The turning point began in the fall of 2010. He had a training out west and was gone for about a week. During that time, I remember feeling like I could breathe, but I also felt extremely lonely. Sometime during that week I watched Eat, Pray, Love. I saw so much of myself in that movie. I was the girl who could never be alone, jumping from one relationship to the next, losing herself in whomever she loved. I saw myself in the lead character’s fears and sorrows, always searching for something more.
My heart ached for true love, to love myself, to find a higher power, to be able to be alone, to write, to create, to laugh, to live without fear. To truly live. I missed my life. I missed my friends and family. I missed who I used to be.
I wish I could say this was the week I woke up and realized what I needed to do, but it wasn’t. It was, however, the time I needed to be alone with my own thoughts and feelings. I began to remember how it felt to be free.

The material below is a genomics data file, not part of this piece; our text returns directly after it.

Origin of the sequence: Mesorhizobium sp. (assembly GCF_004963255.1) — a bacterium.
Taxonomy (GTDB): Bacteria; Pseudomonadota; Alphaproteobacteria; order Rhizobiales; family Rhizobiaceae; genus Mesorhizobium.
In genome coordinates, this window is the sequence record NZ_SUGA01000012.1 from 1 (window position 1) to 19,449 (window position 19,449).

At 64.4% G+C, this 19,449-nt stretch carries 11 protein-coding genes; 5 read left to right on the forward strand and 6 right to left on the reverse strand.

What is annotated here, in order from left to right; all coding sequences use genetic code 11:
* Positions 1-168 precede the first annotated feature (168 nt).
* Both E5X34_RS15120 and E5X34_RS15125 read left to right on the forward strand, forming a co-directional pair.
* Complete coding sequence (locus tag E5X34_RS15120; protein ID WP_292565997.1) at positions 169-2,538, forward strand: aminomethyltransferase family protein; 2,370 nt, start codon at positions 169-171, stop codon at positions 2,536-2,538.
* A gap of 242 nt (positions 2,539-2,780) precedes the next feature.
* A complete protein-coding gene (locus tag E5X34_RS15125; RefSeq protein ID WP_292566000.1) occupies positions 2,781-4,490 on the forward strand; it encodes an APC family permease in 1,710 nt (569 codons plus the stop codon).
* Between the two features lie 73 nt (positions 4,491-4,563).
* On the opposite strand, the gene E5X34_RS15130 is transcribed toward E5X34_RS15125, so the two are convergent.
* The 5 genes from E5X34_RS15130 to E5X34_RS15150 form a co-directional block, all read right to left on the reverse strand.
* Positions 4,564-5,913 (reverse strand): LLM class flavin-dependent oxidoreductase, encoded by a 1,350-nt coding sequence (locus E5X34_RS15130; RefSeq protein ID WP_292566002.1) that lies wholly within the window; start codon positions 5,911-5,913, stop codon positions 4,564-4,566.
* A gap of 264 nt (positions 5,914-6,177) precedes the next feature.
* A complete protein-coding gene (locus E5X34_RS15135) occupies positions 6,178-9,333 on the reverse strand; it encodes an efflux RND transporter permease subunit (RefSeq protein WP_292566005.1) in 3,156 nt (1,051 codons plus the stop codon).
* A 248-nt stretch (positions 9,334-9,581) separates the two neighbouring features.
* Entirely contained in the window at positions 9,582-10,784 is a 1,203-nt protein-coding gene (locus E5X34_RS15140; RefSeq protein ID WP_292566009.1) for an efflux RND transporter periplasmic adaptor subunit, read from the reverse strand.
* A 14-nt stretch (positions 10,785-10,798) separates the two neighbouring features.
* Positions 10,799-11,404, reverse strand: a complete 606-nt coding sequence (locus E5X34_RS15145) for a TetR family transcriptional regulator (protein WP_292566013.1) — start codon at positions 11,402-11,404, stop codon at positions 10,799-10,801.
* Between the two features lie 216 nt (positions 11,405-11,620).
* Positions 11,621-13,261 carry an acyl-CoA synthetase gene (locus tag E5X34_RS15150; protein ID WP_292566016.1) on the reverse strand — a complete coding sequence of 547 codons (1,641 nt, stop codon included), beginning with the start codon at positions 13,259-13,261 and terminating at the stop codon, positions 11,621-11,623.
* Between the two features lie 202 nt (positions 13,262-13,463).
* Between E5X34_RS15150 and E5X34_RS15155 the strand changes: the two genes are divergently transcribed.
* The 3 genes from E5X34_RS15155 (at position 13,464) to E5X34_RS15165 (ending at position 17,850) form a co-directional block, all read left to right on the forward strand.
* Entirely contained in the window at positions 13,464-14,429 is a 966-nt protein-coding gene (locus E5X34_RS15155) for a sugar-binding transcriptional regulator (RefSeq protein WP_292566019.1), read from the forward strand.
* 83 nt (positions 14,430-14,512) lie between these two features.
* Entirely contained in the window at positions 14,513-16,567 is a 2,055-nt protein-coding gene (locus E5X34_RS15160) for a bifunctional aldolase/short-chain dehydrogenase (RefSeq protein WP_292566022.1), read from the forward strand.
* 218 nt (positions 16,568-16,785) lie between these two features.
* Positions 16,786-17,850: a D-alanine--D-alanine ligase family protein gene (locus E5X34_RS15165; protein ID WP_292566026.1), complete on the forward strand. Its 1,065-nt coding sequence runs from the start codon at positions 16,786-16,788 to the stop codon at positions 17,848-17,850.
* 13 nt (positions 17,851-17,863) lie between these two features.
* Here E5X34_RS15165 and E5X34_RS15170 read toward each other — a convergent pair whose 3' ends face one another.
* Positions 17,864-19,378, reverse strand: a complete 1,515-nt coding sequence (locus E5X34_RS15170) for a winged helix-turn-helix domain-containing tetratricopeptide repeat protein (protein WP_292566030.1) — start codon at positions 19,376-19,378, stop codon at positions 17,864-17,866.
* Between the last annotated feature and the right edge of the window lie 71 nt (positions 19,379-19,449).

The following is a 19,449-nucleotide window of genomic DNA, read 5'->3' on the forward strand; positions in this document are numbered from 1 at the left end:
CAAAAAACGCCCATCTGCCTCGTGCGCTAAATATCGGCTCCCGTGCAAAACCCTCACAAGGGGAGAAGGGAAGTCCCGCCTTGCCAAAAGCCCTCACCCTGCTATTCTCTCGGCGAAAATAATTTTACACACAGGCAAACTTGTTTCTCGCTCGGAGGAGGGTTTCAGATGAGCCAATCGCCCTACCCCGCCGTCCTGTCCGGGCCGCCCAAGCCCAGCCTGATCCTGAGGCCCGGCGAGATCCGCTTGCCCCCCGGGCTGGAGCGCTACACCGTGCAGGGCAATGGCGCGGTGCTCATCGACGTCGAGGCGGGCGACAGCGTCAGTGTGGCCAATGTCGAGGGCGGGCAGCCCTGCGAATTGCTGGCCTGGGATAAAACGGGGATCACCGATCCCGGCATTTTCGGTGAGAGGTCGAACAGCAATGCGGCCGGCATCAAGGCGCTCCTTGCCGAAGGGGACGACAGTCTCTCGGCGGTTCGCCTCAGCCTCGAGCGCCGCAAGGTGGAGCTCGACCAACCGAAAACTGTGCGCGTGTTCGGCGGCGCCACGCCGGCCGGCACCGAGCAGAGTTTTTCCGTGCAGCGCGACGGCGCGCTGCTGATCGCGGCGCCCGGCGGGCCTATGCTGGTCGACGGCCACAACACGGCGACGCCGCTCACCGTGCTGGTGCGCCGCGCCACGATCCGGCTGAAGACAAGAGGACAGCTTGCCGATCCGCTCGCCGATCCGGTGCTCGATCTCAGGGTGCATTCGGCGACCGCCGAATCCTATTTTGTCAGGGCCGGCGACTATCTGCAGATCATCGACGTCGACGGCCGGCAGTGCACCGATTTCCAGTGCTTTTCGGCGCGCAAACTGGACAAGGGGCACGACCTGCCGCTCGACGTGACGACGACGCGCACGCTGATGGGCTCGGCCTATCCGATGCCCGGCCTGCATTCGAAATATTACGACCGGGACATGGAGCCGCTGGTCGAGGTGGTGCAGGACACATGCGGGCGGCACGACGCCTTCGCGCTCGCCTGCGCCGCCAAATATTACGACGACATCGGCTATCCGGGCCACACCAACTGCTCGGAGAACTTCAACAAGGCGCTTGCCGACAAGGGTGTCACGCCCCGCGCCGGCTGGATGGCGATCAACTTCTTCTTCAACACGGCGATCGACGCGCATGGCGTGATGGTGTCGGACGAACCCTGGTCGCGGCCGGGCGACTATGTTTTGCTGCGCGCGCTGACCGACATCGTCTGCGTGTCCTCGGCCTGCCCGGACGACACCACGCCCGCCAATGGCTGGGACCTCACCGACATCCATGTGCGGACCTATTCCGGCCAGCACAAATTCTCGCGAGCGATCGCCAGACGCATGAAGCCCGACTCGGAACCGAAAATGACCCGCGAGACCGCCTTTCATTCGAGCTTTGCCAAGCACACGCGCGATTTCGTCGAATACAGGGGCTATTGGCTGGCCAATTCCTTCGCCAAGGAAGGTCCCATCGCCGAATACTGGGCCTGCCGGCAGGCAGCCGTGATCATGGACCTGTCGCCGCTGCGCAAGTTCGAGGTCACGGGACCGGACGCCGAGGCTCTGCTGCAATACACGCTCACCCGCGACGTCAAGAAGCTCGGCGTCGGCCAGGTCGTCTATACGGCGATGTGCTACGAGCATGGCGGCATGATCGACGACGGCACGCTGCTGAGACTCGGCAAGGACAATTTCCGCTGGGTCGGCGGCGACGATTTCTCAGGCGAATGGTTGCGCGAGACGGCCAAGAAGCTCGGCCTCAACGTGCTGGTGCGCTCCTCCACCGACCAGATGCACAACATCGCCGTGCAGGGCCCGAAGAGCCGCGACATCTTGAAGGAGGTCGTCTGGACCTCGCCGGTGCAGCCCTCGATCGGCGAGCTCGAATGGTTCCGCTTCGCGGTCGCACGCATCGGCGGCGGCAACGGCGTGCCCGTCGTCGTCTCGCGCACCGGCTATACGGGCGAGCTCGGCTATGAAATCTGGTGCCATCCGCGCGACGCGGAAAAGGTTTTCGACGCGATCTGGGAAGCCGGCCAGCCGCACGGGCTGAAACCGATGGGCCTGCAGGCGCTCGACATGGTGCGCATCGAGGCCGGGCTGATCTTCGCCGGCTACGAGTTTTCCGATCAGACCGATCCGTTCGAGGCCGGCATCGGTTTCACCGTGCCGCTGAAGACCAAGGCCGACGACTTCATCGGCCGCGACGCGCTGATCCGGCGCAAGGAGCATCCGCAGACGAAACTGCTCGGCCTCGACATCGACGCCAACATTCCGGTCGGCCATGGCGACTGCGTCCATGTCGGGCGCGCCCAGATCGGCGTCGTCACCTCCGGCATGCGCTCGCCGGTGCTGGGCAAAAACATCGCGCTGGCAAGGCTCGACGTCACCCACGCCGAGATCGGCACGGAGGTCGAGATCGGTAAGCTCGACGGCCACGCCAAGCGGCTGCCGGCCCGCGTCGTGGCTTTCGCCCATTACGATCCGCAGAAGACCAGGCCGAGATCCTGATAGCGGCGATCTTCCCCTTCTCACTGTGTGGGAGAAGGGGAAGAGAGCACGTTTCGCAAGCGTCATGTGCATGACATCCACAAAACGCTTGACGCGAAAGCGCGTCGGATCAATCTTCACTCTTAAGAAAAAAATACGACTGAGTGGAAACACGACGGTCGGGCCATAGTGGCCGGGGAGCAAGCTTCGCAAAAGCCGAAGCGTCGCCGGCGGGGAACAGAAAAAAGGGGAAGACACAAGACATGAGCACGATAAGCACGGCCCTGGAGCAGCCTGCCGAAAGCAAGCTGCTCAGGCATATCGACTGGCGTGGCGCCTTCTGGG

I remember having a few people over to our house for my son’s birthday party the third week of November. I served everyone cake, and then fixed myself a slice. My husband had been talking with a couple, and when he saw me with my plate, he said, “Are you sure you should be eating that?” and then puffed out his cheeks, laughed, and walked away.
I could feel my face flush red, and I put down the plate. The man my husband had been talking to said, “You know, you don’t have to put up with that.”
I kept my eyes to the ground, so no one could see the tears in them. I said, “Oh, he was just joking.”
The couple left not long after that.
(Side note: I became close to this couple, and they encouraged me as I sought to get out. I’m still grateful for them.)